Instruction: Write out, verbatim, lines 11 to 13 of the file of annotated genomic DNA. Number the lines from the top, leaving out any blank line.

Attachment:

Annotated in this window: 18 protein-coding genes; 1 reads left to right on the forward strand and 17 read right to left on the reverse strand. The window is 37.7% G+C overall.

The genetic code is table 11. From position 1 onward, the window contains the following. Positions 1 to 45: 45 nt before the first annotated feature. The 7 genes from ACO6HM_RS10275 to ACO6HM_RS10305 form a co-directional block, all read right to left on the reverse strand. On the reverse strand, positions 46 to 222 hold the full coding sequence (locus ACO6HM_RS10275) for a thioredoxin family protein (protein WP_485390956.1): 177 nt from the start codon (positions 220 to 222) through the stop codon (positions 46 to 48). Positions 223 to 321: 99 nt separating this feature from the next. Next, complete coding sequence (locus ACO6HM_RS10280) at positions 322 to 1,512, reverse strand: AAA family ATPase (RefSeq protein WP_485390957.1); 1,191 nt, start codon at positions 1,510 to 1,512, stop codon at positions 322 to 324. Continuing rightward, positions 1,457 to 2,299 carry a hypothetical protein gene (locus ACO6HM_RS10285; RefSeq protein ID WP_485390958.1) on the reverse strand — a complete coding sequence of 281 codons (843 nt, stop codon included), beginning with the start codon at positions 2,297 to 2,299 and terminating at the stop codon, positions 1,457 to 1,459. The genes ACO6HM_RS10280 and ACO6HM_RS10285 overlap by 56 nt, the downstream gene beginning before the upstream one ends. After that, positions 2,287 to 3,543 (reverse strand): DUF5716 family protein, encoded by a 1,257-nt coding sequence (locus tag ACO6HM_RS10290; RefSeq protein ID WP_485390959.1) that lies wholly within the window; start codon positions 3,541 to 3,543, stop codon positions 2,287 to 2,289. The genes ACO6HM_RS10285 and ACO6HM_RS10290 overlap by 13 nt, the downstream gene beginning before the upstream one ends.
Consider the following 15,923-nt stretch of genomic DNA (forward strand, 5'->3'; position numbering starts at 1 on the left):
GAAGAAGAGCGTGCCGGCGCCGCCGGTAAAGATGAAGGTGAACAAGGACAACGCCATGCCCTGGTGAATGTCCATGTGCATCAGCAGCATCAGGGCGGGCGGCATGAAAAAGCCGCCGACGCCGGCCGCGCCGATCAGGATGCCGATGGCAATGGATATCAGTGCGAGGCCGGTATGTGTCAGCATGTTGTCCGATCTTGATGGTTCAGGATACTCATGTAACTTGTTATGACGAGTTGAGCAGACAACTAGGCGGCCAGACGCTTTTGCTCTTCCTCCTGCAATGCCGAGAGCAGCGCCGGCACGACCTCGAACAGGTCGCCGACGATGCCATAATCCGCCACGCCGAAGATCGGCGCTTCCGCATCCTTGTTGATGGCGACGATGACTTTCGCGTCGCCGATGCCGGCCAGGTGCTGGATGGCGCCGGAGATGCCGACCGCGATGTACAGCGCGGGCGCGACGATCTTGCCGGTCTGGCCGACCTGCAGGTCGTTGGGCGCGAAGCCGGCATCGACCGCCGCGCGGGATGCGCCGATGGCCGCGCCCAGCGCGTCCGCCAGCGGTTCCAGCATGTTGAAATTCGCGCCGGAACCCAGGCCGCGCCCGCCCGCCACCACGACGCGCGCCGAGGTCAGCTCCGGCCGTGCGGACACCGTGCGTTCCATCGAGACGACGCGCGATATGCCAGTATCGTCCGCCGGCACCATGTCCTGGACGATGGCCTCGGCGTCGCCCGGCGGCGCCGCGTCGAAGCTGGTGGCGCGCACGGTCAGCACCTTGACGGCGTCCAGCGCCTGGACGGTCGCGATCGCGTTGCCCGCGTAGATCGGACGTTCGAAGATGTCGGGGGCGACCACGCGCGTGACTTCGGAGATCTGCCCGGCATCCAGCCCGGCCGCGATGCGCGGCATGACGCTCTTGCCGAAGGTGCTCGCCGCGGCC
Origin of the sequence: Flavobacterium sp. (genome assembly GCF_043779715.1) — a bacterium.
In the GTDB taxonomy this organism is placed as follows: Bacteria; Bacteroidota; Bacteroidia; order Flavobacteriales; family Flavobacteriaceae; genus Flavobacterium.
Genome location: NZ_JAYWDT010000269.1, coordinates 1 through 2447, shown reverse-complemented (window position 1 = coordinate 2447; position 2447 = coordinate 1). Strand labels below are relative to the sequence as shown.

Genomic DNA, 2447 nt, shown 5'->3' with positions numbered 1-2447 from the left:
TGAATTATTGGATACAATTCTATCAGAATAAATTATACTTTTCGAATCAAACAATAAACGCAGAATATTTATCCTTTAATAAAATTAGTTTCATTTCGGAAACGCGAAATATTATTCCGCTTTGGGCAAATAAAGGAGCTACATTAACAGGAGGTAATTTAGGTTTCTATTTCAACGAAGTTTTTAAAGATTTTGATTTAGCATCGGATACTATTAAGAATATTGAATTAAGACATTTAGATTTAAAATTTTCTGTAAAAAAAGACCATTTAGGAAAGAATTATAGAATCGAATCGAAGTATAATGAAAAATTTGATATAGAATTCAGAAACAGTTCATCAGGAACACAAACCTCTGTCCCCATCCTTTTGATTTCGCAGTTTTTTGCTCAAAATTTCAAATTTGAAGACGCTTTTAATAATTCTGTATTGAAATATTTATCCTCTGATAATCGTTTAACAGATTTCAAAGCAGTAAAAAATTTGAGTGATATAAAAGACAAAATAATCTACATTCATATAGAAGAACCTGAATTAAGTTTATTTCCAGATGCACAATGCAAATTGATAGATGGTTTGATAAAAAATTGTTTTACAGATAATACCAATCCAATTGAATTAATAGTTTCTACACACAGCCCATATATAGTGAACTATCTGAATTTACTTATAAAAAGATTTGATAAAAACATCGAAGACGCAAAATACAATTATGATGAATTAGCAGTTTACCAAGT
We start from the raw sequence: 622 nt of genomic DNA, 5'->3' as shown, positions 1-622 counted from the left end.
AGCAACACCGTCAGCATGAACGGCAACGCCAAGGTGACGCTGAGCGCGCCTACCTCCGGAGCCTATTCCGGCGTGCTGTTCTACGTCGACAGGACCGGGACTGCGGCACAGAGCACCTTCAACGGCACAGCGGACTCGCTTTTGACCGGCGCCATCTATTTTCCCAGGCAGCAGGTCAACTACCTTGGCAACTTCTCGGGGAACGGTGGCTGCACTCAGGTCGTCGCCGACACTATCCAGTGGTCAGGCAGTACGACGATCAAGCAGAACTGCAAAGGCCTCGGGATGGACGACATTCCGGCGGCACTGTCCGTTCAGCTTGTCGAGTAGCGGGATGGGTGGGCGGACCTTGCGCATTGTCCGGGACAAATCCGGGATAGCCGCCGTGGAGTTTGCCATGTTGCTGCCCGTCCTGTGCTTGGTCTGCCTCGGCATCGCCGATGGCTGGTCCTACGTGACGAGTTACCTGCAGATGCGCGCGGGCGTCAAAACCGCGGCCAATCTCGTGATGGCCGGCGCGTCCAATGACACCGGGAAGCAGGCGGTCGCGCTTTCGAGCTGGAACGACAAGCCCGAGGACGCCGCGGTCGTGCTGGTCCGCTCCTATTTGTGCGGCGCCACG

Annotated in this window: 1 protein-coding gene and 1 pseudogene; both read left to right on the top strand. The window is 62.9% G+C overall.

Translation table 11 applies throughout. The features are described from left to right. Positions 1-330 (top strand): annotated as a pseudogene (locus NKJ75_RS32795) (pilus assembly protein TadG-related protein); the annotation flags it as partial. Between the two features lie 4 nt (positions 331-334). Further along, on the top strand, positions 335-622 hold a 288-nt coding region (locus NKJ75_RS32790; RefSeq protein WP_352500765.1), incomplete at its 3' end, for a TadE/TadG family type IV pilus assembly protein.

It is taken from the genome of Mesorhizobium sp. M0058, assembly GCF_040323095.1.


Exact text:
AGCAACACCGTCAGCATGAACGGCAACGCCAAGGTGACGCTGAGCGCGCCTACCTCCGGAGCCTATTCCGGCGTGCTGTTCTACGTCGACAGGACCGGGACTGCGGCACAGAGCACCTTCAACGGCACAGCGGACTCGCTTTTGACCGGCGCCATCTATTTTCCCAGGCAGCAGGTCAACTACCTTGGCAACTTCTCGGGGAACGGTGGCTGCACTCAGGTCGTCGCCGACACTATCCAGTGGTCAGGCAGTACGACGATCAAGCAGAACTGCAAAGGCCTCGGGATGGACGACATTCCGGCGGCACTGTCCGTTCAGCTTGTCGAGTAGCGGGATGGGTGGGCGGACCTTGCGCATTGTCCGGGACAAATCCGGGATAGCCGCCGTGGAGTTTGCCATGTTGCTGCCCGTCCTGTGCTTGGTCTGCCTCGGCATCGCCGATGGCTGGTCCTACGTGACGAGTTACCTGCAGATGCGCGCGGGCGTCAAAACCGCGGCCAATCTCGTGATGGCCGGCGCGTCCAATGACACCGGGAAGCAGGCGGTCGCGCTTTCGAGCTGGAACGACAAGCCCGAGGACGCCGCGGTCGTGCTGGTCCGCTCCTATTTGTGCGGCGCCACG

Annotated in this window: 1 protein-coding gene and 1 pseudogene; both read left to right on the top strand. The window is 62.9% G+C overall.

Translation table 11 applies throughout. The features are described from left to right. Positions 1-330 (top strand): annotated as a pseudogene (locus NKJ75_RS32795) (pilus assembly protein TadG-related protein); the annotation flags it as partial. Between the two features lie 4 nt (positions 331-334). Further along, on the top strand, positions 335-622 hold a 288-nt coding region (locus NKJ75_RS32790; RefSeq protein WP_352500765.1), incomplete at its 3' end, for a TadE/TadG family type IV pilus assembly protein.